At long last, we were welcomed back into the world of Westeros last night as ‘Game of Thrones’ made its triumphant return for the penultimate 7th season. And what a welcome we got! The first episode of this season, which we had to wait an extra three months for this year, began as the premieres usually do with an epic cold open, and then focused on establishing where most of the characters are and what their goals will be this season, and made sure to include some dragons, some magic, and lot of talk about Winter, which has finally come to ‘Game of Thrones.’
The epic cold open featured “Walder Frey” welcoming almost all of his kinsman back to his great hall, the very same hall where the Red Wedding took place a few seasons ago, and since last season ended with Arya killing Walder Frey, you know another momentous event was about to happen there. The “Walder Frey” toasting his kinsmen was clearly anything but, and it was amazing watching the actor portray Frey as Arya in disguise, and the tension in the scene was a lot of fun, because we all knew that the toast he was proposing was not going to end well for his family. As the men around toppled from the poison wine, Arya ripped off her Walder Frey mask and exited the room, satisfied she had exacted her revenge on the Freys, and telling the women left behind to share the story that Winter came for the Freys.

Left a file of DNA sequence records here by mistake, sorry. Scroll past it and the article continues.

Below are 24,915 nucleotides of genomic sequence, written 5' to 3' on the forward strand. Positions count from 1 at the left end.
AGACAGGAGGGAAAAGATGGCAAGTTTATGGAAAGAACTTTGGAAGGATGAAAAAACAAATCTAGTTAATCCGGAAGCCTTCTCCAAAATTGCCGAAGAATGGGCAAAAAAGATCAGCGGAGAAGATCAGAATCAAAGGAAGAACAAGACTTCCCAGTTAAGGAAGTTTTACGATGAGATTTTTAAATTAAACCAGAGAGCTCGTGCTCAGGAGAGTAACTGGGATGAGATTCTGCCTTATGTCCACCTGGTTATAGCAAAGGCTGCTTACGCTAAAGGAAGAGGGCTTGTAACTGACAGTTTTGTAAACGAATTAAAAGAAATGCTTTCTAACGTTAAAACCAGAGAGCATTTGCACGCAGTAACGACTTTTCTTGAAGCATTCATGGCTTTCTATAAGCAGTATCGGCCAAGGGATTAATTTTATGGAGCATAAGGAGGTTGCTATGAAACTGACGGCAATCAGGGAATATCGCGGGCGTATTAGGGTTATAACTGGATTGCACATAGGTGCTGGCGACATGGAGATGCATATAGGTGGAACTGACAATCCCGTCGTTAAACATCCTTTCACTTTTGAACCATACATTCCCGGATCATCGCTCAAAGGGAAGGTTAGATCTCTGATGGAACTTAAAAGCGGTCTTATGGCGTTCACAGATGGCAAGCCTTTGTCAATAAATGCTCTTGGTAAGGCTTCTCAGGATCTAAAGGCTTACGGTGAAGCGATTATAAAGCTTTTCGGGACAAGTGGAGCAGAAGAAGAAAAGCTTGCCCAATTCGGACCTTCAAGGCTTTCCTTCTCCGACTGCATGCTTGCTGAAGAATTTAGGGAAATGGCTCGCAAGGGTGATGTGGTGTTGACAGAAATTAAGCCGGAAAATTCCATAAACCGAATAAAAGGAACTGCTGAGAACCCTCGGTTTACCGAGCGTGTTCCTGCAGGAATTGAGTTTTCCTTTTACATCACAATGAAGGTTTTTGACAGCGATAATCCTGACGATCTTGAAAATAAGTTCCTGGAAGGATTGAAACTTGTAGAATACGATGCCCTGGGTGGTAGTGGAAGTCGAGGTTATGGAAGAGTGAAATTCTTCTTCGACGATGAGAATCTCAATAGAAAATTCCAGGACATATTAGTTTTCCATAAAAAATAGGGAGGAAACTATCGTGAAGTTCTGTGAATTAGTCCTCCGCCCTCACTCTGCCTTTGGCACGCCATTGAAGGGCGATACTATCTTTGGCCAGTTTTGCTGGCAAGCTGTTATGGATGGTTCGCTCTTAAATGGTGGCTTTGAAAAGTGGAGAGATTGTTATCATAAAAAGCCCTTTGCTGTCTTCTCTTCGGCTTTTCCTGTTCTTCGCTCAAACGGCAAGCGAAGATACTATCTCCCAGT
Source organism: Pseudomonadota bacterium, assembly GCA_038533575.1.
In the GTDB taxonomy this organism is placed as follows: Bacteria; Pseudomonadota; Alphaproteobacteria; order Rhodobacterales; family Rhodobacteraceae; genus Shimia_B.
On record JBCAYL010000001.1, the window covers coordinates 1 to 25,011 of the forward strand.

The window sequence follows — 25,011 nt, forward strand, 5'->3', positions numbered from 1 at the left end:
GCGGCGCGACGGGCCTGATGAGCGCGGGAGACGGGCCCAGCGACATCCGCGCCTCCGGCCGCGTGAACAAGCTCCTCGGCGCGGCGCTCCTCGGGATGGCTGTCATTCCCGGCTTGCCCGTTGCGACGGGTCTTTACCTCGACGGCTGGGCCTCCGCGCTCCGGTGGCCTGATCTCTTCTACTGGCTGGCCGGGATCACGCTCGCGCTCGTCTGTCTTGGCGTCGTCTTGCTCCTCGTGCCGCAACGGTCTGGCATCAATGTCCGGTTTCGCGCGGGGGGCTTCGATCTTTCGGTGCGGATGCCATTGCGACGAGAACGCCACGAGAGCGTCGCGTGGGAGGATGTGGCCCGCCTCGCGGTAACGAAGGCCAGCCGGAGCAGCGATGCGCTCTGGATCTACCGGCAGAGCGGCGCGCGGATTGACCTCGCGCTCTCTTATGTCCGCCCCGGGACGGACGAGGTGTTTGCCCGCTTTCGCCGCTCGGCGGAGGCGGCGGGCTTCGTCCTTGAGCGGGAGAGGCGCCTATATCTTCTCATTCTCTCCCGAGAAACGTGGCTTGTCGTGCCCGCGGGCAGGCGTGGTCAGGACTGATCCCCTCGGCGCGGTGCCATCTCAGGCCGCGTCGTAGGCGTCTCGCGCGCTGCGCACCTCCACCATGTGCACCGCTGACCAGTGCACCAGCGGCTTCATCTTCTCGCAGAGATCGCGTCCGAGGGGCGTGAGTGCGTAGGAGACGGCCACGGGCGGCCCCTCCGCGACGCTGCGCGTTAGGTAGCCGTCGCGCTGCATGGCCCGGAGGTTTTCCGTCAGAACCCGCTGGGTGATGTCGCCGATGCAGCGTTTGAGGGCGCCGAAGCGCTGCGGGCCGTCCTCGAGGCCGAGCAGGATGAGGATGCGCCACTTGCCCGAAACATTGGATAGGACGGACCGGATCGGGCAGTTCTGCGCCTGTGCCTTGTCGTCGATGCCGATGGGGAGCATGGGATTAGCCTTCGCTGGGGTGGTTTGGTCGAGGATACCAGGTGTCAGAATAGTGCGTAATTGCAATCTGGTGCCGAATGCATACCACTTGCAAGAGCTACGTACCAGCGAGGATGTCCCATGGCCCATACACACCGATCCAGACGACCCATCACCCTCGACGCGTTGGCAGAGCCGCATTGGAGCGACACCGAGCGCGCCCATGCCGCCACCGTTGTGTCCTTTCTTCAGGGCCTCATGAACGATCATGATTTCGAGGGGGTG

Aside from that murderous session though, the premiere pretty much did what it does every season, which is very little. Which I know is disappointing to a lot of fans, but hey, they have to get the exposition out there so they can have the big battles and the dragons later, so people need to calm down before they start the standard “‘Game of Thrones’ sucks this year” rant that inevitably follows every premiere. To catch up briefly on our primary characters, Cersei and Jaime are in King’s Landing preparing for the worst as the armies of Jon Snow gather in the North and Daenerys lands at Dragonstone with her army to the east, with Jamie concerned his sister is ignoring her grief over all her lost children. Cersei, meanwhile, has invited Euron Greyjoy and his new massive 1,000 ship navy to King’s Landing, and the man promises a “little gift” for the queen to earn her hand in marriage, a gift many suspect will be Tyrion himself, especially after Euron and Cersei banter about the betrayal of relatives, and how much Euron enjoyed killing his own brother.
Samwise Tarley is in the “shit” at the Citadel (the only new location in the opening credits), where he is literally putting away books, serving food, and cleaning up the bowel movements of the older Maesters, desperate to get into the forbidden section of the library so he can make some polyjuice potion… oops, wrong fantasy series. But I know I was not the only one enjoying those similarities. Eventually he breaks in and steals some of the books dealing with the legends of the Long Winter, and learns about a cache of Dragon glass on Dragonstone island, right before he crosses paths with Jorah Mormont in the Citadel prison area, who looks to be succumbing entirely to the greyscale and demands to know if Dany has arrived in Westeros yet.